225) Ibn Uqda, Tara’if, p. 141 and Abu Bakr al-Ju’abi, Manaqib, vol.3 p. 26 by Abul-Haytham bin at- Tayhan.

226) Ibn Uqda, Tara’if, p. 141 and Abu Bakr al-Ju’abi, Manaqib, vol.3 p. 26 by Abu Rafi’

227) Ibn Uqda, Tara’if, p. 142 and Khawarizmi, Maqtal, p. 48 by Abu Thuwayb

228) Ibn Uqda, Tara’if, p. 142 by Umm Hani.

229) Ibn Uqda, Tara’if, p. 142 by Zayd bin Haritha.

230) Ibn Uqda, Tara’if, p. 142 by Abdullah bin Abu Awfa al- Aslami.

231) Ibn Uqda, Tara’if, p. 141 by Abdullah bin Umar bin al-Khattab.

232) Ibn Uqda, Tara’if, vol.3 p. 142 by Abdur-Rahman bin Mudlaj.

233) Abu Na’im, Hilyatul-Awliya’, chap. Al-Yanabi’ p. 38 by seventeen persons, one of them was Adiy bin Hatim.

234) Abu Na’im, Hilyatul- Awliya’, chap. Al-Yanabi’ p. 38 by seventeen persons, one of them was Uqba bin Aamir.

235) Ibn Uqda, Tara’if, p. 141 by Umar bin Abu Salama.

236) Ibn Uqda and Khawarizmi in his Maqtal, p. 48 by Imran bin Husayn.

237) Ibn Uqda, Khawarizmi, Maqtal, p. 48 by Amr bin al- Hamq.

238) Ibn Uqda, Tara’if, p. 142 by Fatima bint Hamza.

239) Ibn Uqda, Tara’if, p. 141 by al-Miqdad bin Amr.

240) Ibn Uqda, Tara’if, p. 141 by Abu Barza Fazla bin Utba.

241) Ibn Uqda, Tara’if, p. 142 by Atiya bin Bisr.

242) Abu Bakr al-Ju’abi, Manaqib, vol.3 p. 26 by Ubada bin as-Samit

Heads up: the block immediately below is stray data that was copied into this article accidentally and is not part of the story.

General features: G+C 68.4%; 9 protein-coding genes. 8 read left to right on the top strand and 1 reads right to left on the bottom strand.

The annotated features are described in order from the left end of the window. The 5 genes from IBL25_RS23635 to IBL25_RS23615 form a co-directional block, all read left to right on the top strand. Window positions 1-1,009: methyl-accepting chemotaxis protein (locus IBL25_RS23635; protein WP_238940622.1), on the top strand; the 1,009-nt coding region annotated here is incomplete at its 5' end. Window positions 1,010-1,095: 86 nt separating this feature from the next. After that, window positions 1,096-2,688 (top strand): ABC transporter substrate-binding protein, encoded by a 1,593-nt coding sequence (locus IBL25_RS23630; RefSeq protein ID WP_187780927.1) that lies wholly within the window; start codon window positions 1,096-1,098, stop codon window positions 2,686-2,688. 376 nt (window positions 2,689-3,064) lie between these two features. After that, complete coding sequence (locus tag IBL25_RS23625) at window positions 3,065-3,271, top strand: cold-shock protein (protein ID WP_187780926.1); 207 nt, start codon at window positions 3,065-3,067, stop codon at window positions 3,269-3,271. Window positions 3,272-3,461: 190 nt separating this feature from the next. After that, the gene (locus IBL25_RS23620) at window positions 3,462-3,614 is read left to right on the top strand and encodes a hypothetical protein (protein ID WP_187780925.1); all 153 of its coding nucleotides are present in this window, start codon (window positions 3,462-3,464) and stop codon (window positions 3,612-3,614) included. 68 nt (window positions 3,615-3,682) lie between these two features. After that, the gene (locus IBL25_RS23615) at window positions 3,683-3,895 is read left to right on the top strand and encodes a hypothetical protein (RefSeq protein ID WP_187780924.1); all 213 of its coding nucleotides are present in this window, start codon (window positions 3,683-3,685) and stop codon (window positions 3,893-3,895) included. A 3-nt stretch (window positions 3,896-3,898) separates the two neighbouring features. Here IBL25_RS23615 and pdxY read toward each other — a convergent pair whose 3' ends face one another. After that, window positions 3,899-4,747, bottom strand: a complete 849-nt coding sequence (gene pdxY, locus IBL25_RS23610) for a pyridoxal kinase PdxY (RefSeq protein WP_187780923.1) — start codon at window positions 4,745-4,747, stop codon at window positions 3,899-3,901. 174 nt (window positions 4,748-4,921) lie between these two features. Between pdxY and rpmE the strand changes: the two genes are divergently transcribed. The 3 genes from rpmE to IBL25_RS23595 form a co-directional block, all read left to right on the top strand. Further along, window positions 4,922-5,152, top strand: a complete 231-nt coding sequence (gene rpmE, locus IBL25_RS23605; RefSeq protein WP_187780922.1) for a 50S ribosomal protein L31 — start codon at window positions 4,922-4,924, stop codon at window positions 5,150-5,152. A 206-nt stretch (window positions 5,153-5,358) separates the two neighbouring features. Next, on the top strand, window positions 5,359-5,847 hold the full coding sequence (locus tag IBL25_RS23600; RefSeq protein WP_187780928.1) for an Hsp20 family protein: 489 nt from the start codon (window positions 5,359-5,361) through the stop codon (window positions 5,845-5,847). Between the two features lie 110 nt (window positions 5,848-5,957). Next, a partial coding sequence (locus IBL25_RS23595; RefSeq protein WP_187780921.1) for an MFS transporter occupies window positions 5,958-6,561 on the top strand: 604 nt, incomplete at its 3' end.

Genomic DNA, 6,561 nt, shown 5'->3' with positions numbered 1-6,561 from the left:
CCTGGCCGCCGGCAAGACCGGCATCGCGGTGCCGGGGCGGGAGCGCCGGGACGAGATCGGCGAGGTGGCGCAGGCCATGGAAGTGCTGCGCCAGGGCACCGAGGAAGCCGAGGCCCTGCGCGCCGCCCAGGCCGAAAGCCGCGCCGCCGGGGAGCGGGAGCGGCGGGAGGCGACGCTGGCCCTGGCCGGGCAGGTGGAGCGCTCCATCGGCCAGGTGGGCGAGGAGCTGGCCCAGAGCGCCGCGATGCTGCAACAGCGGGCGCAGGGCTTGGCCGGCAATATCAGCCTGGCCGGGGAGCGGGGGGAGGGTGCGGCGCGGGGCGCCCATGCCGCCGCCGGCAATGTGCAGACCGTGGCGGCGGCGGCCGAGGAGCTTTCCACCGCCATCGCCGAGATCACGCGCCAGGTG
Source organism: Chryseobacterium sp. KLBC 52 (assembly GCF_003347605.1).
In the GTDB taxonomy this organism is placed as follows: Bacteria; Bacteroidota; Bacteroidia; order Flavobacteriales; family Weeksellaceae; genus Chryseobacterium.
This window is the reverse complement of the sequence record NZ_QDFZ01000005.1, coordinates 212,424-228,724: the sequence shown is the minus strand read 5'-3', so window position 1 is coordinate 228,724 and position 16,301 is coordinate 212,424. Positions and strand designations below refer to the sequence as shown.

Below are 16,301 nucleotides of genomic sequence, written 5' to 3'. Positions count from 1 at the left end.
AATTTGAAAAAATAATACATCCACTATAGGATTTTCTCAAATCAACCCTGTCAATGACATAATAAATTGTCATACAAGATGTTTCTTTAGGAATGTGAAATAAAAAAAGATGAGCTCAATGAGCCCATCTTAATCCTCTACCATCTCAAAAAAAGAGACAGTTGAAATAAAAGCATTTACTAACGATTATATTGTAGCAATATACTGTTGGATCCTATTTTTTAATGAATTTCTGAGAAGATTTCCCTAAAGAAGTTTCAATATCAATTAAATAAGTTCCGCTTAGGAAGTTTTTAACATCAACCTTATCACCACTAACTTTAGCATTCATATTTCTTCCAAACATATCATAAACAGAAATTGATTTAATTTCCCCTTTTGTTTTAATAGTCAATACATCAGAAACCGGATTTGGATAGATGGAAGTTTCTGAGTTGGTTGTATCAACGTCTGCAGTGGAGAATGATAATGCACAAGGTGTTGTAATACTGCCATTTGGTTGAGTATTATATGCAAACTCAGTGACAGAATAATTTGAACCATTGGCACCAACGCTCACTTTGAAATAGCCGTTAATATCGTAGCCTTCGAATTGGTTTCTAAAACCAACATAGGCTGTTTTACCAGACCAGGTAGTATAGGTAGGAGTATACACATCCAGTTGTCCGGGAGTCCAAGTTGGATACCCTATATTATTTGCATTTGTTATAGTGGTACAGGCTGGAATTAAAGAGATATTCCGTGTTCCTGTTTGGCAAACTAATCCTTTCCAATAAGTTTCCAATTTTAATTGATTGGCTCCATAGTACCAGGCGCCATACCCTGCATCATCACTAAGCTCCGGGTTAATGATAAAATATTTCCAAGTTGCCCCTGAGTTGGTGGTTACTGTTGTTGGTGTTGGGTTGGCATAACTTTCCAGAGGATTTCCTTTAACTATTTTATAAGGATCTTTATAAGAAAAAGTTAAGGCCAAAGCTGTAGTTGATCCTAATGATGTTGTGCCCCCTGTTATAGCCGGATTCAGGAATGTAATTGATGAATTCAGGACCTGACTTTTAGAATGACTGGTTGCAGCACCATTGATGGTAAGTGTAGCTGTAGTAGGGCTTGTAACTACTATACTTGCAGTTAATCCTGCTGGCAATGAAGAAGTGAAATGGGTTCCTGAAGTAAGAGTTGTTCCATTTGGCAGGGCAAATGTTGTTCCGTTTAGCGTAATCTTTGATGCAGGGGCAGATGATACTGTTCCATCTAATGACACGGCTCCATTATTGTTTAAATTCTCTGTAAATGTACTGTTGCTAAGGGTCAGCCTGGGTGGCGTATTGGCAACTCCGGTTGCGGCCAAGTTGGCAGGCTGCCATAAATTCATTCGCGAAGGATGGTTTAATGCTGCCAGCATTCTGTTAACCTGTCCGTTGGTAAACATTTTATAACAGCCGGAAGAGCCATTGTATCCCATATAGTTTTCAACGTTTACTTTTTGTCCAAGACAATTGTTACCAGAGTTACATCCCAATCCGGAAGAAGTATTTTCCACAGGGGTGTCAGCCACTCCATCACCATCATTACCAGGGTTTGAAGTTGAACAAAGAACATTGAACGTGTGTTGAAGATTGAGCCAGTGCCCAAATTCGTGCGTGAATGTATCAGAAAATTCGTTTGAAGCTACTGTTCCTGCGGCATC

243) Abu Bakr al-Ju’abi, Manaqib, vol.3 p. 26 by Abdullah bin Unays

244) Abu Bakr al Ju’abi, Manaqib, vol.3 p. 26 by Urwa bin Abu al-Ja’d

245) Abu Bakr al-Ju’abi, Manaqib, vol.3 p. 26 by Amr bin Hurayth

246) Abu Bakr al-Ju’abi, Manaqib, vol.3 p. 26 by Abdul- A’la bin Adiy

247) Abu Bakr al-Ju’abi, Manaqib, vol.3 p. 26 by Uthman bin Hunayf

248) Abu Bakr al-Ju’abi, Manaqib, vol.3 p. 26 by Bashir bin Abdul-Munthir

249) Abu Bakr al-Ju’abi, Manaqib, vol.3 p. 26 by Qays bin Aasim and by Abu Kahil on the same page

250) Abu…

251) Abu Bakr al-Ju’abi, Manaqib, vol.3 p. 26 by Abu Rifa’a

252) Abu Bakr al-Ju’abi, Manaqib, vol.3 p. 26 by Hubab bin Utba

253) Abu Bakr al-Ju’abi, Manaqib, vol.3 p. 26 by Jundub bin Sufyan

254) Abu Bakr al-Ju’abi, Manaqib, vol.3 p. 26 by Khabbab bin Samra.

Quranic Verses Concerning the Homage at Al-Ghadeer

The First Verse: Allah says:

O Apostle! Deliver what has been revealed to you from your Lord; and if you do it not, then you have not delivered His message, and Allah will protect you from the people; surely Allah will not guide the unbelieving people. (Qur’an 5:67)